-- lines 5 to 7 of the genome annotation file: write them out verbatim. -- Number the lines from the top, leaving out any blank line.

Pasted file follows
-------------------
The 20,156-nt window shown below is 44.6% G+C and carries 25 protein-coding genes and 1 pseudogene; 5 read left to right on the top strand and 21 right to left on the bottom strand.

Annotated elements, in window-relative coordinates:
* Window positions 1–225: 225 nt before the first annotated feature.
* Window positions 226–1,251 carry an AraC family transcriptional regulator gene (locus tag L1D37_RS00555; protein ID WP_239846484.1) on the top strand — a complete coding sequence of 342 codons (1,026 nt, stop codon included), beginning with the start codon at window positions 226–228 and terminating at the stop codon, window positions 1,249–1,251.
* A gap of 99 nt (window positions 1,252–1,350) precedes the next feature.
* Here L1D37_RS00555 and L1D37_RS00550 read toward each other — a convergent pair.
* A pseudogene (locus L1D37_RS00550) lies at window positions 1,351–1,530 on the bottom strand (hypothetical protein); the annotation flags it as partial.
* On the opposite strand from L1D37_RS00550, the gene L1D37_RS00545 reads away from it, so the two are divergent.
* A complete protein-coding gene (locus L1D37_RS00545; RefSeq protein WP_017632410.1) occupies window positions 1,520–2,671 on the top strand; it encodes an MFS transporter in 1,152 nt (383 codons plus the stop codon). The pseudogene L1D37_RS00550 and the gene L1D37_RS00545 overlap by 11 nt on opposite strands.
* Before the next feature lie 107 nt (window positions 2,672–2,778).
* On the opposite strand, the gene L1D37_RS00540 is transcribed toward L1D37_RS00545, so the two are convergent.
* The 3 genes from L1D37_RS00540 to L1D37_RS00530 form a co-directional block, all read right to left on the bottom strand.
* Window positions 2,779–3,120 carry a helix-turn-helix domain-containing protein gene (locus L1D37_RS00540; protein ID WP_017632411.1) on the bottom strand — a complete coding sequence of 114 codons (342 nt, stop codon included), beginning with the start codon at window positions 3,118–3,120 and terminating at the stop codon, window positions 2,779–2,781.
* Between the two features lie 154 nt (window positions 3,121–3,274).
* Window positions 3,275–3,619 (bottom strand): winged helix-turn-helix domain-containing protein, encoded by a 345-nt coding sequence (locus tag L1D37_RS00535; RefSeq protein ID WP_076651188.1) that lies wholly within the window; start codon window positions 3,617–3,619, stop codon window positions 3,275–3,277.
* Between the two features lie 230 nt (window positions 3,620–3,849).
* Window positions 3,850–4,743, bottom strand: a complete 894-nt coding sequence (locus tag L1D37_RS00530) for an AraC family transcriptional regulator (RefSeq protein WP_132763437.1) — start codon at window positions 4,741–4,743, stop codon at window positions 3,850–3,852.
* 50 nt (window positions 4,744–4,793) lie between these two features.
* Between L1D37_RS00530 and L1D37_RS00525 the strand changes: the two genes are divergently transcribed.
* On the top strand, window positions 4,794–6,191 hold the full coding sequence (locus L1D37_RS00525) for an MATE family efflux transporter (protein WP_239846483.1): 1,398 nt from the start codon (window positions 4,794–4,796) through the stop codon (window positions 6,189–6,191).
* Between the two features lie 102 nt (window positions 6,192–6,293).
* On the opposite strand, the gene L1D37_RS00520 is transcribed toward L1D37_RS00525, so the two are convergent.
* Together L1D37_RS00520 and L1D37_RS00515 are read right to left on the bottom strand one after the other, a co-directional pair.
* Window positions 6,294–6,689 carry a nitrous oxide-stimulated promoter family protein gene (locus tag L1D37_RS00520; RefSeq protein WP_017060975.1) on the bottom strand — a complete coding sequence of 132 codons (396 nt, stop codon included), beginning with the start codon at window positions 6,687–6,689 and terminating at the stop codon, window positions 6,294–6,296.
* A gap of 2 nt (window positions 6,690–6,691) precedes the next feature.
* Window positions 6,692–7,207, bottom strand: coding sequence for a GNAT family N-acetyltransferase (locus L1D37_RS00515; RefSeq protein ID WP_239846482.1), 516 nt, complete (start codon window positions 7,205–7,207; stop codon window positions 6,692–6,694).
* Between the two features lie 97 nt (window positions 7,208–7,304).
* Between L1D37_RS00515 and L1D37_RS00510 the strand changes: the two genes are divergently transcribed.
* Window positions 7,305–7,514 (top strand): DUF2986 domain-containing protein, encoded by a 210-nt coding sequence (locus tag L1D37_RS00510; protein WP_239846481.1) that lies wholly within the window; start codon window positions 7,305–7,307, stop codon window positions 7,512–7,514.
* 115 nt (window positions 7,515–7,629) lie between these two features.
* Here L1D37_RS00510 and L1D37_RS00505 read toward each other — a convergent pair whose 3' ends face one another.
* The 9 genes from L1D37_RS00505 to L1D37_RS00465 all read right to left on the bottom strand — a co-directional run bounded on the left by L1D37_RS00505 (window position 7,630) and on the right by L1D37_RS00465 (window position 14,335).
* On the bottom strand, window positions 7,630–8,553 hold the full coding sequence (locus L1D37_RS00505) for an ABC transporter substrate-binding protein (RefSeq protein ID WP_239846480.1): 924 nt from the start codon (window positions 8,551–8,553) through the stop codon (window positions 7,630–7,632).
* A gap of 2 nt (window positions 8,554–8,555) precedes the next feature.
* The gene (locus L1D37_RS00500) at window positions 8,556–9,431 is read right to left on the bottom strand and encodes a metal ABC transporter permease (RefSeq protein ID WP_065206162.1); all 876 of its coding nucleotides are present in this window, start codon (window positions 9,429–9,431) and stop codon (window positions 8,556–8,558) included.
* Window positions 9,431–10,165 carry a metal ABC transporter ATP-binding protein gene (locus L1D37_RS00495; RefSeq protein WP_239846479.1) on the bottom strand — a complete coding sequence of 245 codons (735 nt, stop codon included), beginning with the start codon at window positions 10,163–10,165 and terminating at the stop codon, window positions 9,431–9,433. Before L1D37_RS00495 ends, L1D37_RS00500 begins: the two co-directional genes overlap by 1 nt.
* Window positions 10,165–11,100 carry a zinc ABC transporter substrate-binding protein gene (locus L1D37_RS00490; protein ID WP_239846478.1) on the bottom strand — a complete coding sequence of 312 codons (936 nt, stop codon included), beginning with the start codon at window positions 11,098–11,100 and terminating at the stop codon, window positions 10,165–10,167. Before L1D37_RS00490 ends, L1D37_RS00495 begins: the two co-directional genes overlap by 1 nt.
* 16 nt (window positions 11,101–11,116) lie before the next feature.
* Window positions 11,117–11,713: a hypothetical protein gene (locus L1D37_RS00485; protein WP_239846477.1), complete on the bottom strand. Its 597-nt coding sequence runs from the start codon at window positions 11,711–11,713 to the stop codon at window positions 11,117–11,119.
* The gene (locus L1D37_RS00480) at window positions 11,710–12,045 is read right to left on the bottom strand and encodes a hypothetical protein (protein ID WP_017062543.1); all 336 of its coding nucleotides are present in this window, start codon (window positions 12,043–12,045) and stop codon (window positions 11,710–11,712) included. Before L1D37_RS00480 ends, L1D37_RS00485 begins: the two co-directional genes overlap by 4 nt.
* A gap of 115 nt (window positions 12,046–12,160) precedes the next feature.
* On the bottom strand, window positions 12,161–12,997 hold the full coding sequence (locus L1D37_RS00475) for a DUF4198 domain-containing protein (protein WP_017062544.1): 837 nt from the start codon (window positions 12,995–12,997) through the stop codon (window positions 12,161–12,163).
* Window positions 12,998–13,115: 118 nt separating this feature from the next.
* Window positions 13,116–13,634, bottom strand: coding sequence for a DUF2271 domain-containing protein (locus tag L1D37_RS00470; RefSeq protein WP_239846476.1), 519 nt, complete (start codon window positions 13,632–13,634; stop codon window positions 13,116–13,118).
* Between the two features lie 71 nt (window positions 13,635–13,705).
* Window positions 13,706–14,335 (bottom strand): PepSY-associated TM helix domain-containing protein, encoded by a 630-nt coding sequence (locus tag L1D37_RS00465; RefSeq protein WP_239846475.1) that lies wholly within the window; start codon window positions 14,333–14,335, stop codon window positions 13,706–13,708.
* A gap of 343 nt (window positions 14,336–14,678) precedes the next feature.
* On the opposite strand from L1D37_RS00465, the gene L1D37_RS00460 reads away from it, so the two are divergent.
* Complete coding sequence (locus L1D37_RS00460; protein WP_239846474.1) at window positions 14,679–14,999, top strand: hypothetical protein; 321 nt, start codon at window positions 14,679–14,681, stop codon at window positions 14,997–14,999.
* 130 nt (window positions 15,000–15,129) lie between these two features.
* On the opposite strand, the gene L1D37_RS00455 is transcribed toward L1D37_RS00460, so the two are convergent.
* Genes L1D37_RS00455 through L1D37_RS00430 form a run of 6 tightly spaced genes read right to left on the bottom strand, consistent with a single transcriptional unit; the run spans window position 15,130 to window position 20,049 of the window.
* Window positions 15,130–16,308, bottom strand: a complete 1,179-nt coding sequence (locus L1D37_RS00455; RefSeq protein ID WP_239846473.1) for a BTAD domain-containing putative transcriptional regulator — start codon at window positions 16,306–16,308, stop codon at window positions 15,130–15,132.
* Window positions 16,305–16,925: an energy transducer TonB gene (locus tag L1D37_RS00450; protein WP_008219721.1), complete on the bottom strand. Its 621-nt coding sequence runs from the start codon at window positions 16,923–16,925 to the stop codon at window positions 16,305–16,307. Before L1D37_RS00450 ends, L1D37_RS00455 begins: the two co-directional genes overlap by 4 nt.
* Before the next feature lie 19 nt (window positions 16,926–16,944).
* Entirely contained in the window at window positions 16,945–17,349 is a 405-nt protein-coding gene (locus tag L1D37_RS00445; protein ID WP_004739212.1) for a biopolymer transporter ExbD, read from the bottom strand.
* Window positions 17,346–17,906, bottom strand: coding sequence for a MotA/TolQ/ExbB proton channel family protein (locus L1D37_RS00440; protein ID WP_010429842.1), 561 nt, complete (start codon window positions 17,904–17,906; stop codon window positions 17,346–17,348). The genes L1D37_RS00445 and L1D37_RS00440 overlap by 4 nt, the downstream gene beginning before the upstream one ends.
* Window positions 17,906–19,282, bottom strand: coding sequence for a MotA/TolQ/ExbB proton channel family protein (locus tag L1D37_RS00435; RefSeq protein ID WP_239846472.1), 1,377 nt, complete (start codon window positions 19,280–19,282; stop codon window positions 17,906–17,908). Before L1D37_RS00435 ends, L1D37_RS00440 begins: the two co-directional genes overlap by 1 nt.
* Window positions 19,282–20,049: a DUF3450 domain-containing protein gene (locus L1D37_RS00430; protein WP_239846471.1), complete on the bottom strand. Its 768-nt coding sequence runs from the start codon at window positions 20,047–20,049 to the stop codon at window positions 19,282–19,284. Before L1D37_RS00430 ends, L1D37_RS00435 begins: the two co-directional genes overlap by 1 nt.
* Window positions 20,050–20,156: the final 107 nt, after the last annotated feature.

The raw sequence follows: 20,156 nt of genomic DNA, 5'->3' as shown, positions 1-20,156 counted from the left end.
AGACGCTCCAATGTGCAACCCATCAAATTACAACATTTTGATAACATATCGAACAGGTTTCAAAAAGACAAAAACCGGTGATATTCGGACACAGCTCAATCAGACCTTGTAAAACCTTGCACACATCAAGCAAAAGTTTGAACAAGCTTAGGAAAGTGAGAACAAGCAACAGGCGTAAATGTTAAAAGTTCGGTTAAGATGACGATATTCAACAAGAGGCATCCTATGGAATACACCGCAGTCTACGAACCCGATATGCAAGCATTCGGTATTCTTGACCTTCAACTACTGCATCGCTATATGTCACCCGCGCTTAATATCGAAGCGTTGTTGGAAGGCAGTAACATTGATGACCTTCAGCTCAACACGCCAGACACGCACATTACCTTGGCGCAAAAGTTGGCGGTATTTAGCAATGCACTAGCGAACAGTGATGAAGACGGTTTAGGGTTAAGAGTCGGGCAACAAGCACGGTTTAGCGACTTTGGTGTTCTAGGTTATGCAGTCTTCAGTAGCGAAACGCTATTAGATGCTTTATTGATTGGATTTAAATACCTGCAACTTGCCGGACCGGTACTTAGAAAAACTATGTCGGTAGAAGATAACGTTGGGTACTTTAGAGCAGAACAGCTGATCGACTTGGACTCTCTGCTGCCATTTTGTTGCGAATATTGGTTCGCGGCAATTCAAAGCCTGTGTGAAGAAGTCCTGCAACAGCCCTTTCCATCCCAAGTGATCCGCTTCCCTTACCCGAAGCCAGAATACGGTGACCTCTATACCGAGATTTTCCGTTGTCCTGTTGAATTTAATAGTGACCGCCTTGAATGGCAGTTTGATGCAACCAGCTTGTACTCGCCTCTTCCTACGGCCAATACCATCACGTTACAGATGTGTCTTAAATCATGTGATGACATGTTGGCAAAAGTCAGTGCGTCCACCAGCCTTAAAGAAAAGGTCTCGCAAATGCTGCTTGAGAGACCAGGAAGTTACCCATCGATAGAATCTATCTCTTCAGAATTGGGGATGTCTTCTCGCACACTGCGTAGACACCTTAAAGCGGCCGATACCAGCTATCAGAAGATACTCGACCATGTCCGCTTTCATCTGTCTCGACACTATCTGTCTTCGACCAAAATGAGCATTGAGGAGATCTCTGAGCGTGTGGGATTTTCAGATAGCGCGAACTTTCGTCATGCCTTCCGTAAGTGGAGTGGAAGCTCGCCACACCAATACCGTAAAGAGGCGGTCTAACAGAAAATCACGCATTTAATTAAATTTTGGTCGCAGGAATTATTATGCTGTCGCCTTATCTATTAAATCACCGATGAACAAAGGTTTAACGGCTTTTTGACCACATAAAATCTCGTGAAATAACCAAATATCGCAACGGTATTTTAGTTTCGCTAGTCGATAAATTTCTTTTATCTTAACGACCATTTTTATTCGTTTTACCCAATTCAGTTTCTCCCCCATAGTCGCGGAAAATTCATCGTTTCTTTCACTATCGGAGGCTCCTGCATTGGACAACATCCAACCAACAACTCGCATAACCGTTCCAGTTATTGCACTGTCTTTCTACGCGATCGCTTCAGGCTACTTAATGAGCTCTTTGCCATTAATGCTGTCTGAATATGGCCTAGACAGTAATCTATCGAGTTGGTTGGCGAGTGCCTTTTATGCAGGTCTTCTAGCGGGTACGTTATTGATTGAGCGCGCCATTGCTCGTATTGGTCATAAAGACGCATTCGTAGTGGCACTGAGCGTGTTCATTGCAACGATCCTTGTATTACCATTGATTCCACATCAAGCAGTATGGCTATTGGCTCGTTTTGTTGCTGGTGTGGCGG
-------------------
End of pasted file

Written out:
* A gap of 99 nt (window positions 1,252–1,350) precedes the next feature.
* Here L1D37_RS00555 and L1D37_RS00550 read toward each other — a convergent pair.
* A pseudogene (locus L1D37_RS00550) lies at window positions 1,351–1,530 on the bottom strand (hypothetical protein); the annotation flags it as partial.